The Marvel Cinematic Universe has shown through its wide array of films and TV shows that it can cover almost any genre imaginable. Where Captain America: The Winter Soldier was a political thriller, The ant Man was a heist movie. However, one particular genre he hasn’t dabbled in yet is the western. Westerns were the superhero movies of their time and dominated the box office for decades. But where the MCU has yet to tread, two Marvel movies have already shown it can be done in style – The Punisher and ghost rider.
Both films were not westerns in the traditional sense. But what they lacked in gun-toting lawmen or high-speed train robberies, these films gained in their execution of tropes or the setting in which the films established themselves. They basically kept the spirit of the genre alive with a few on-the-nose references, as well as even more exciting moments that would remind viewers of what cinema used to be.
Ghost Rider captured Western legends and settings
2007 ghost rider was a film that focused on the curse of Johnny Blaze and how he had to navigate life as a pawn for Mephisto, who wanted to be his own man. But the foundations of the story were told through the veil of old Western legends and classic settings. The beginning of the film featured a flashback of a man who made a deal with Mephisto in the 1800s before becoming a Ghost Rider and walking away from the demon. However, the story told through the iconic voice of Sam Elliot gave the film a more Western feel by embracing an aspect of his character.
The San Venganza area was meant to resemble a ghost town and served as the arena for Ghost Rider and Blackheart for their final battle. The place was supposed to be cursed by spirits, but with its trumpet and guitar score, it’s hard not to think of ’70s spaghetti westerns and how they embraced the gruff setting of the Wild West. ghost rider maybe not a traditional western at all, but it felt like a modern look at how the genre could become something more supernatural.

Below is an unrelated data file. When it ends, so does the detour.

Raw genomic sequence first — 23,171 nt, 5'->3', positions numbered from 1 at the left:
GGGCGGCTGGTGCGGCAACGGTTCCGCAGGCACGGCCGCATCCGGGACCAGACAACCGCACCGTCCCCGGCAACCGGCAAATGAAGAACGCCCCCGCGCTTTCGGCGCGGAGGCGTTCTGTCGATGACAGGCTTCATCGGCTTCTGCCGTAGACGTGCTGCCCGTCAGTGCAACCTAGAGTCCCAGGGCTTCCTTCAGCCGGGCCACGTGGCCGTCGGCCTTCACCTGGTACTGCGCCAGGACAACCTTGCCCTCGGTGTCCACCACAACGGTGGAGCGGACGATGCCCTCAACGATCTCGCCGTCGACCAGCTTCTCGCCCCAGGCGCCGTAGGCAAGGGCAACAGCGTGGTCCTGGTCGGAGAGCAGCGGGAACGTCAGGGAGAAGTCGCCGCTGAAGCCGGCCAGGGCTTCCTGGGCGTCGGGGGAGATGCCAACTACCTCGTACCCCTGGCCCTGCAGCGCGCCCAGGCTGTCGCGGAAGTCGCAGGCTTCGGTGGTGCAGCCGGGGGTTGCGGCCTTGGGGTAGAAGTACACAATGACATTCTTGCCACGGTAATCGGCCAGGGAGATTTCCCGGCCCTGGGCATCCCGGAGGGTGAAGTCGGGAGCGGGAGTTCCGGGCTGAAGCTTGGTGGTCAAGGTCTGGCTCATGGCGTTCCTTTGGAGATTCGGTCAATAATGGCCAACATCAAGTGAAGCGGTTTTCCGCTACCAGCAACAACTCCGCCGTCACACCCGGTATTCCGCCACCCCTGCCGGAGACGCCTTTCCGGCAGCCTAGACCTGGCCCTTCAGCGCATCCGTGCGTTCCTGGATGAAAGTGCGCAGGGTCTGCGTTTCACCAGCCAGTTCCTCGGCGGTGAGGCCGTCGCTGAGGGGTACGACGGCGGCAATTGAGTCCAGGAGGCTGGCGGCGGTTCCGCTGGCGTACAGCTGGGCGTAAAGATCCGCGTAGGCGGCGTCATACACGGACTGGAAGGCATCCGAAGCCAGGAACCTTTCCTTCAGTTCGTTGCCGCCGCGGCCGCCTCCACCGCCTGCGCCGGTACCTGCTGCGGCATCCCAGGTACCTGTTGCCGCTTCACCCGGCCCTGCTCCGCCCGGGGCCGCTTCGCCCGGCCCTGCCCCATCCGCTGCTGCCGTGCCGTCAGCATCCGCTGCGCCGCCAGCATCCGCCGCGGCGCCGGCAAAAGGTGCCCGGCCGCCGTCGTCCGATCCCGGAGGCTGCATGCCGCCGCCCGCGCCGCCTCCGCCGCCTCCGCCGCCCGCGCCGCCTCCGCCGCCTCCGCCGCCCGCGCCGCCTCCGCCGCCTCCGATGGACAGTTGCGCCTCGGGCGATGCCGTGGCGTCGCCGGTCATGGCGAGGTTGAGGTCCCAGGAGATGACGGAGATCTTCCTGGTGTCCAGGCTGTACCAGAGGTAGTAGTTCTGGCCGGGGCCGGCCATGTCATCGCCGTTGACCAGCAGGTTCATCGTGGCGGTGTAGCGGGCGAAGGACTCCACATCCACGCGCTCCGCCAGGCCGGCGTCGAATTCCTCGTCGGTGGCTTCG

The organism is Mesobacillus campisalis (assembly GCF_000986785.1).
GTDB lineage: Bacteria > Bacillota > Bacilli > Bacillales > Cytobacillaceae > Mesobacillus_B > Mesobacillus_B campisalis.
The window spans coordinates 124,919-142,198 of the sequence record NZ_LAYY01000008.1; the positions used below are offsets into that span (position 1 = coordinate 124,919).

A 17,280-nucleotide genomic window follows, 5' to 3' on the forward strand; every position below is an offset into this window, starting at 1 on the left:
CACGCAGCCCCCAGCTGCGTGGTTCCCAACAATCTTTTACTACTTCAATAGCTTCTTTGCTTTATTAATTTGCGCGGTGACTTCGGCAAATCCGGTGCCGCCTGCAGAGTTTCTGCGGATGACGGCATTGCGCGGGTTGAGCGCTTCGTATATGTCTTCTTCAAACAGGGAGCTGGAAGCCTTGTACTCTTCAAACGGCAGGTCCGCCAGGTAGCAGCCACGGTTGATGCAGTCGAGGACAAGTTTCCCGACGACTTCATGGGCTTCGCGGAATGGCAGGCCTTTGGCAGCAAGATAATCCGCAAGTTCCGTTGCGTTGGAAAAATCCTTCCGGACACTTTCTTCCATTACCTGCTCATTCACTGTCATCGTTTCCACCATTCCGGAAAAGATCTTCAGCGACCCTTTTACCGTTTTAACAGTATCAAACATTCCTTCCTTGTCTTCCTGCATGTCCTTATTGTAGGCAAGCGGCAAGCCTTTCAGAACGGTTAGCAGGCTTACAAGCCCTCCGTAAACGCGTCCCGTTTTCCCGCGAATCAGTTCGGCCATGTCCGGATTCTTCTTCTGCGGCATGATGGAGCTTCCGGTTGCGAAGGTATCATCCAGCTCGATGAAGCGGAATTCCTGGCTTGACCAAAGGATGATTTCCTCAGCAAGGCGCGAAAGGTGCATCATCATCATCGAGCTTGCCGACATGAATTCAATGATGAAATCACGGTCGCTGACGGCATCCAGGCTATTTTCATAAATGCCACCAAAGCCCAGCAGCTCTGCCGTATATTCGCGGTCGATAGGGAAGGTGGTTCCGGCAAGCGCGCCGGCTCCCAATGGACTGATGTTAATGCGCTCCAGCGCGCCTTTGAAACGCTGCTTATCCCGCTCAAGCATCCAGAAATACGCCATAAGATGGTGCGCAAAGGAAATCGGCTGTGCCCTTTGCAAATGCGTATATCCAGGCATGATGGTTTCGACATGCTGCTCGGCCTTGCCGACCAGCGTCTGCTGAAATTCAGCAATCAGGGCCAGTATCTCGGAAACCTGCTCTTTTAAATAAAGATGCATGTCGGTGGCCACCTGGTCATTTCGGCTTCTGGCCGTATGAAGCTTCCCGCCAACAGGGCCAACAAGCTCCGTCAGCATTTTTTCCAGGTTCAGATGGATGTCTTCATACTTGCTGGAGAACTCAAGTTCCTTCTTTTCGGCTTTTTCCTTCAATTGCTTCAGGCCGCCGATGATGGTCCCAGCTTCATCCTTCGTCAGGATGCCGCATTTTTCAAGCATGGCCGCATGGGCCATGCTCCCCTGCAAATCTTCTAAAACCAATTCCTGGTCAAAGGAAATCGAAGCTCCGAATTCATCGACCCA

The Punisher brought Western tropes back to the modern day
2004 The Punisher was a far more genre-focused film than its future iterations. While the story of Frank Castle losing his family remained intact, the story took on a more personal tone and his revenge was much more systematic. That said, it felt like a modern retelling of a classic western revenge story thanks to the tropes that permeated the entire film. Perhaps the most interesting aspect was how the film focused on a hero with nothing to lose, similar to movies like Shane or its modern counterpart, Logan. But it also gave the hero obstacles to face, like colorful enemies like The Russian or Harry Heck. But the definitive addition to the film that solidified its place as a Western was the stalemate at the end.
After decimating his entire operation, Frank Castle finally faced Howard Saint away from his club, ready to deliver the punishment he deserved. But rather than shoot him without remorse, he gave him a chance to retaliate in a classic stalemate. But Frank was much faster on the draw, confirming Saint’s fate. It was a brief moment, but one that let the audience know the type of film The Punisher has been. Compared to ghost rider, it showed that cowboys and criminals weren’t all it took to keep the spirit of westerns alive. All it took was a little wit and a willingness to honor the stories that helped bring these modern tales to life.